Wednesday, 24 December 2014

A Journey with John Clare



The woods are always poetic


I only really became aware of John Clare after a visit to his cottage in Helpston a few years ago, thanks to New Networks for Nature. When I went looking for an edition of Clare’s poetry, I discovered that another poet I like, Paul Farley, had edited a new Clare collection, which comes with a lovely and illuminating introduction. At the time I bought it, I was living near – and spending lots of time rambling through – Epping Forest, where Clare was cooped up in the mental asylum at High Beach for some time. Clare was a passionate pastoral poet, and it added another dimension to my love of those woods to imagine him wandering amongst the same ancient trees, taking inspiration even as he clung to the belief that he had been both Byron and Shakespeare in previous lives. Epping Forest contains a multitude of strong and strange atmospheres, thanks I suppose to its sheer age and history. These are quite intense even for a (mostly) sane writer, but for Clare, it must have been an even more magical place, in both good and bad ways.


I’ve also long been fascinated by the poem/song ‘My mother said I never should/play with the gypsies in the wood’. You can read the full version (as I recognise it) here. What appears to be a warning, or moral, tale, unravels into mystifying confusion and seems to deliver the opposite of what the opening line promises. I recently started re-reading it, trying to pick it apart. When I reminded my mother of this poem, she told me about seeing the Gypsies passing through her home town when she was small, and her own fascination with the Gypsy children, riding with feet dangling on the backs of the caravans. Already writing stories inspired by Lorca’s Romancero Gitano, or Gypsy Ballads, I decided I wanted to think more about this old-fashioned English romance of running away with the Gypsies, and see if a story would come out of it.


Days later, luck (and a friend) meant that I got to see a live version of Andrew Kotting’s By Our Selves, a film about John Clare’s walk from Epping Forest north to his home (about 80 miles). The film was created as the actors and production team undertook the walk themselves. There is a clip here and a longer version has been funded through a Kickstarter campaign. The beautiful and discombobulating footage of the forest was accompanied by words read from Clare’s account of the journey (which you can read here), astonishing live singing and sound effects, and it was through this performance that I learned about Clare’s encounter with the Gypsies as he made plans to escape the asylum. Sadly for Clare, when he returned to the camp to take up their offer to hide him, he found only ‘An old wide-awake hat, and an old straw bonnet, of the plum-pudding kind', an image as arresting as the strange ideas in the poem ‘My mother said I never should’.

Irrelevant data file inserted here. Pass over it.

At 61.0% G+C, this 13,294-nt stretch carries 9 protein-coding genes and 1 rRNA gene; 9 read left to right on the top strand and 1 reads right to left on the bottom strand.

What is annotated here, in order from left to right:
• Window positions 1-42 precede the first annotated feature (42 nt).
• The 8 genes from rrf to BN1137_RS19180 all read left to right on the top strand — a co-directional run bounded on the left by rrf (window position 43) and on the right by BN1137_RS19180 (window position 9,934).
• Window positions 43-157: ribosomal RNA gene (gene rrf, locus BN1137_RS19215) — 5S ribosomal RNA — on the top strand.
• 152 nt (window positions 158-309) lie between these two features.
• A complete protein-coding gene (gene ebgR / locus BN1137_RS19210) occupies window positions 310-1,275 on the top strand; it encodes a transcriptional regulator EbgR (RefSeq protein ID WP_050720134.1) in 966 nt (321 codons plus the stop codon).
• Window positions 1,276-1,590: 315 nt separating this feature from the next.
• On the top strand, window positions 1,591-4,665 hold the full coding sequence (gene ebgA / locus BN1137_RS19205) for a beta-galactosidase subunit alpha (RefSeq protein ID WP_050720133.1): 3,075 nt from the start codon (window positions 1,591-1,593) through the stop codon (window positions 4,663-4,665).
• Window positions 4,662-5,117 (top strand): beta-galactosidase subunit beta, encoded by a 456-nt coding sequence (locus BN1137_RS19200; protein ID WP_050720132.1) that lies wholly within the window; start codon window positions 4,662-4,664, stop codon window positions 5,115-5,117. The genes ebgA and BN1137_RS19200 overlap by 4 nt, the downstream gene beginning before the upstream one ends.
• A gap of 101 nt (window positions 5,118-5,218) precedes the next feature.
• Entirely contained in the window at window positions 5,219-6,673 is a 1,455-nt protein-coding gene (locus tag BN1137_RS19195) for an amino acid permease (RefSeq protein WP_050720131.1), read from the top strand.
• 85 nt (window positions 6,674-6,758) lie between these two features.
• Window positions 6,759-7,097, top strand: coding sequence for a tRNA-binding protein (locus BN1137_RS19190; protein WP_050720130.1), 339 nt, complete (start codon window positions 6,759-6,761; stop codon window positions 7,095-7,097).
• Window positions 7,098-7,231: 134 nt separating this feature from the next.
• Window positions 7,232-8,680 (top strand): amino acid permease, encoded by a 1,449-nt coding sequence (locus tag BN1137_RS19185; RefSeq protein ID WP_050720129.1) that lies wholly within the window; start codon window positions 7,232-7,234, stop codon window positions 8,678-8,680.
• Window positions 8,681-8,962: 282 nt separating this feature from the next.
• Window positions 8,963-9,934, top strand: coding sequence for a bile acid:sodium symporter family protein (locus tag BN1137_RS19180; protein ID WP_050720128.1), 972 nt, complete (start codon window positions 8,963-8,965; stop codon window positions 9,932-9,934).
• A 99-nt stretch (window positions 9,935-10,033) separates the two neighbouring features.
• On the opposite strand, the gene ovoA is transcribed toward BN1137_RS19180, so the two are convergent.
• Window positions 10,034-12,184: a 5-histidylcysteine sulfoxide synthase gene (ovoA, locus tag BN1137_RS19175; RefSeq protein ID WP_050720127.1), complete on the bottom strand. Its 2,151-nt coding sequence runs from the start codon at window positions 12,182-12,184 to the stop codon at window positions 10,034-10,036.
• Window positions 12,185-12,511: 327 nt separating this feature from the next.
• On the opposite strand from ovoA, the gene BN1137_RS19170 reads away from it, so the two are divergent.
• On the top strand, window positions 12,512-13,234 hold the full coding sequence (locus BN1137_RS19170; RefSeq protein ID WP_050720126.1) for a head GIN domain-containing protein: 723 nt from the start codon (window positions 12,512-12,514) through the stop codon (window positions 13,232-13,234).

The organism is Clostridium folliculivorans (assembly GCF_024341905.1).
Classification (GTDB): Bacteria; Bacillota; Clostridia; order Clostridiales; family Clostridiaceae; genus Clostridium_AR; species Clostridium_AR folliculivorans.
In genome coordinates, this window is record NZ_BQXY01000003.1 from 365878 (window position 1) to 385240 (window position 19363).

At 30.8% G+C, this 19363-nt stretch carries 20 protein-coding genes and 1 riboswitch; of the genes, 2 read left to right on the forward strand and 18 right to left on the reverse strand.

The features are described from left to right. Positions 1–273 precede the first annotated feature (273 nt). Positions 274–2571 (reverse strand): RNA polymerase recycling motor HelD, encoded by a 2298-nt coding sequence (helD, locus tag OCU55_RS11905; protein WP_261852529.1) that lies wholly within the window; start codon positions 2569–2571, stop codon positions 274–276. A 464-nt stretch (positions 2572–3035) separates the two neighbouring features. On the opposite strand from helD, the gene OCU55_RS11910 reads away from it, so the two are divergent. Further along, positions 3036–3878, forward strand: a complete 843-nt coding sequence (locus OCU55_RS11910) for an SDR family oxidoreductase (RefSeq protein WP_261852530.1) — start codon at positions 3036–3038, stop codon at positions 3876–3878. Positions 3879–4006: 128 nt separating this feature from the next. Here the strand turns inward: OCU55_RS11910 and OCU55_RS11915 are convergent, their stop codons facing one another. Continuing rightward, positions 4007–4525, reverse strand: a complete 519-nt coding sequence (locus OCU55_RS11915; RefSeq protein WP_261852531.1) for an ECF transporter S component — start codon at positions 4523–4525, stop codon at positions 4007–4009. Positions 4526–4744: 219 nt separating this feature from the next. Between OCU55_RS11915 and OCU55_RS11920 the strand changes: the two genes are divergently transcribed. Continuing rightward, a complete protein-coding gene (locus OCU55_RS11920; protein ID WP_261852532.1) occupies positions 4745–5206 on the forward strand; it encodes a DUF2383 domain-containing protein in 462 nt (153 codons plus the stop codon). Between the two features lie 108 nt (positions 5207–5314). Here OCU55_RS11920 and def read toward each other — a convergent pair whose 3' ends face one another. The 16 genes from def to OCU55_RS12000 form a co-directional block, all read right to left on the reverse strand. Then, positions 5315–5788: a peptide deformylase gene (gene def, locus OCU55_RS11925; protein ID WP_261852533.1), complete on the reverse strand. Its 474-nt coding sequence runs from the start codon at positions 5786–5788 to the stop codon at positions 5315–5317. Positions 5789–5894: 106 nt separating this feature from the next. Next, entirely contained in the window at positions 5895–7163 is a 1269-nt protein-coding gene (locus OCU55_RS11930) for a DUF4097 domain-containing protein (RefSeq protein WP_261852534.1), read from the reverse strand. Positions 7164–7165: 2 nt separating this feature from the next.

Feeling that fate was helping me out already by tying together poetry, Gypsies, woods and Clare, I went searching for more. What should I find but a collection of sonnets by David Morley, called The Gypsy and the Poet. This series of poems illustrates a conversation between John Clare and the Gypsy Wisdom Smith. Each sonnet is introduced with a quote, many of which are lines in Romani dialect, as a result of Morley’s Romani heritage.  Others are lines from Clare’s own writing. Nestled amongst this feast of poems is one called ‘Ballad of the Moon, Moon’, directly inspired by a poem from Lorca’s Romancero Gitano


Morley’s sonnets have floored me, and will keep me preoccupied for some time, I know. To watch connections emerge between things I love is wonderful but also indicates to me how many other people desire and find these same connections. Whatever is at the heart of the romantic notion of running away with the Gypsies, it seems to be in many of us.

Wednesday, 3 December 2014

Greek drama has it: David Vann on our ancient programming for story structure



Protagonist/Antagonist: one is the other's shadow



What makes a satisfying story? Neil Gaiman’s answer to this question (given in the introduction to a short story anthology he edited) is: one in which the reader constantly asks, ‘what happens next?’ For others the essential feature is the ‘story arc’, though what we mean by that has become hazy – to say a story lacks an arc is often just a way of saying it didn’t satisfy. Another definition is given by Kurt Vonnegut in this now famous youtube video.

David Vann’s explanation of what makes a satisfying story is that, in Western culture at least, we are programmed to expect a structure laid down by the ancient Greeks. In the masterclass he gave for the Word Factory in November, he argued that Greek drama – tragedy in particular – epitomises the shape our minds seek when we engage with a story. When, as a writer, we do not follow Aristotelian dramatic conventions, we are going to disappoint our readers, unless we compensate in some way. This compensation might take the form of stylistic fireworks, or humour.

Some of the key ideas Vann discussed, in relation specifically to short stories, were the following:

Unity of action: focus on one dramatic situation, with no need for subplots.

Unity of place: the action ought to be fairly contained in terms of location, thus forcing characters to confront one another without relief.